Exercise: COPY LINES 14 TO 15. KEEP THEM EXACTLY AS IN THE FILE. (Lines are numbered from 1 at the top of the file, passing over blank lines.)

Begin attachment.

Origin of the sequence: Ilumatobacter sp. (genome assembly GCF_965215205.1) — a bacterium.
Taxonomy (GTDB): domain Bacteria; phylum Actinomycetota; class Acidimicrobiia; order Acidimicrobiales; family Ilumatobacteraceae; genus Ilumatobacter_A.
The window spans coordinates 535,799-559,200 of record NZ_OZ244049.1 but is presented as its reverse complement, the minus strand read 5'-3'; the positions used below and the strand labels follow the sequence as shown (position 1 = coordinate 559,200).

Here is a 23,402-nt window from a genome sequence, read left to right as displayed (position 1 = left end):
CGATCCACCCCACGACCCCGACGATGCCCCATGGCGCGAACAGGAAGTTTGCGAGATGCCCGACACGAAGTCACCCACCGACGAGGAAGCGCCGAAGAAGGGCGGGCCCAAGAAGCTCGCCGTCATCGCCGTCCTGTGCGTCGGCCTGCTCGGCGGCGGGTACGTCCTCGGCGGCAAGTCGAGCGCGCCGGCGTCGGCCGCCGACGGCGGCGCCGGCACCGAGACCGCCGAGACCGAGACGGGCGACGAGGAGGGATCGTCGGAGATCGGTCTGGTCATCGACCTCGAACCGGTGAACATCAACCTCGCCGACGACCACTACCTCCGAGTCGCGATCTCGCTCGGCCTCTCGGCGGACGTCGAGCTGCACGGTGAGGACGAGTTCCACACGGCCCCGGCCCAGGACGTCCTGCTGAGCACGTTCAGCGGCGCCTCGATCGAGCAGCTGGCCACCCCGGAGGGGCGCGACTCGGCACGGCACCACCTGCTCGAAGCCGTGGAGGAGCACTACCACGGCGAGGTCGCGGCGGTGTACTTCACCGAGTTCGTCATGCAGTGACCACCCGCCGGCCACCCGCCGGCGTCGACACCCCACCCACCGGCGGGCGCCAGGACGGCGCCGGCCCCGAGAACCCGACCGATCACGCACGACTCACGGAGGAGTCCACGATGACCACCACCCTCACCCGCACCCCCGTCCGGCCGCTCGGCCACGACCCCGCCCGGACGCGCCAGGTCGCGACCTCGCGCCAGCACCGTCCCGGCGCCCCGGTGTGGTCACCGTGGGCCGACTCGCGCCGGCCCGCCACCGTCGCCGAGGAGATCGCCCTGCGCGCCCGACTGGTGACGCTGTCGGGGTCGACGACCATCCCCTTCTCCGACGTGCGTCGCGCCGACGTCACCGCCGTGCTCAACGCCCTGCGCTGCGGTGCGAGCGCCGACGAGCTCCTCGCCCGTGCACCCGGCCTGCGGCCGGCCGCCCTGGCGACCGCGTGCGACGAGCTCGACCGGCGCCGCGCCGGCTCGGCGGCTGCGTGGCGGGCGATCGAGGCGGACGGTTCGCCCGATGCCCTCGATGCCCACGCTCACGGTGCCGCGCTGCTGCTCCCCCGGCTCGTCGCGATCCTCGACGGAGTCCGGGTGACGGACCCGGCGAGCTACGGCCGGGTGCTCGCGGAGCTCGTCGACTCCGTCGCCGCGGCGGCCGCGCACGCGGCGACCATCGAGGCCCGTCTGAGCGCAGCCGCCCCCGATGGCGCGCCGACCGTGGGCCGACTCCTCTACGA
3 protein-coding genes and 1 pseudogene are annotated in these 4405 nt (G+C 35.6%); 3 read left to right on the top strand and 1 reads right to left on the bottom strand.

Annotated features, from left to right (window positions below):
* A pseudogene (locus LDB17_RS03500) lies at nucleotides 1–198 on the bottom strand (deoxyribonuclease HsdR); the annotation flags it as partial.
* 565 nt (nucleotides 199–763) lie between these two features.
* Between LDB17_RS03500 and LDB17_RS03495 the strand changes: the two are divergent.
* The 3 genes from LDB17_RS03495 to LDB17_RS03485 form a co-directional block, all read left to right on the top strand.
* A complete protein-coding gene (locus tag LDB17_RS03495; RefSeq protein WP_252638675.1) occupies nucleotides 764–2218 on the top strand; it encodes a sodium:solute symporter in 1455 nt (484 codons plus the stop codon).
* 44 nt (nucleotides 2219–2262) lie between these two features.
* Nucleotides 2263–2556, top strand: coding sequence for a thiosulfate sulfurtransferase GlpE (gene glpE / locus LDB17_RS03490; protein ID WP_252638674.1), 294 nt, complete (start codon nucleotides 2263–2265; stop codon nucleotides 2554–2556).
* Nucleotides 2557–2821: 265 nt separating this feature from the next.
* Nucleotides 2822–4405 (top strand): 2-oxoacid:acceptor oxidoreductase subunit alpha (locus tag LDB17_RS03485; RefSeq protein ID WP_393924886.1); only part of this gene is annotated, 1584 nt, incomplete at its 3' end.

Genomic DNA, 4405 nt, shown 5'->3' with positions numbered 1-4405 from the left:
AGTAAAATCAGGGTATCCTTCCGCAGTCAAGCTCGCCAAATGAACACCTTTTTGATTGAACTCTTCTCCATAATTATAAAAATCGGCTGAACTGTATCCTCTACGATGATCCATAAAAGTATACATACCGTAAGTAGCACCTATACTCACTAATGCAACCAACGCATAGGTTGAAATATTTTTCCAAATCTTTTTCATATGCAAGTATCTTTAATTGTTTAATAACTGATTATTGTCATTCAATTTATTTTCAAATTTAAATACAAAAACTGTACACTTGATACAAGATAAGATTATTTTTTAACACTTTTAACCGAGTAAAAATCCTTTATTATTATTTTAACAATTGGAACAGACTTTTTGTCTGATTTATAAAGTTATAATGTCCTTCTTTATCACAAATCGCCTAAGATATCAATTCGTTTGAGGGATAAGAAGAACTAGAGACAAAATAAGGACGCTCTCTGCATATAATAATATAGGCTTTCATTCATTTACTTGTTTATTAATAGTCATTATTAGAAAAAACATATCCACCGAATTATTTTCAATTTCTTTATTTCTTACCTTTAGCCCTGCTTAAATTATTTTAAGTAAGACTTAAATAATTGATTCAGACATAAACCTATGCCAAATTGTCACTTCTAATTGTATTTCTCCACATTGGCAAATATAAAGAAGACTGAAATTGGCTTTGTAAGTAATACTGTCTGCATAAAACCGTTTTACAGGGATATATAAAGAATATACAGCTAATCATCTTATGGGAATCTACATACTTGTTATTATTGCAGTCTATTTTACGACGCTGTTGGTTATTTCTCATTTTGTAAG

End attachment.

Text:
* Nucleotides 2263–2556, top strand: coding sequence for a thiosulfate sulfurtransferase GlpE (gene glpE / locus LDB17_RS03490; protein ID WP_252638674.1), 294 nt, complete (start codon nucleotides 2263–2265; stop codon nucleotides 2554–2556).
* Nucleotides 2557–2821: 265 nt separating this feature from the next.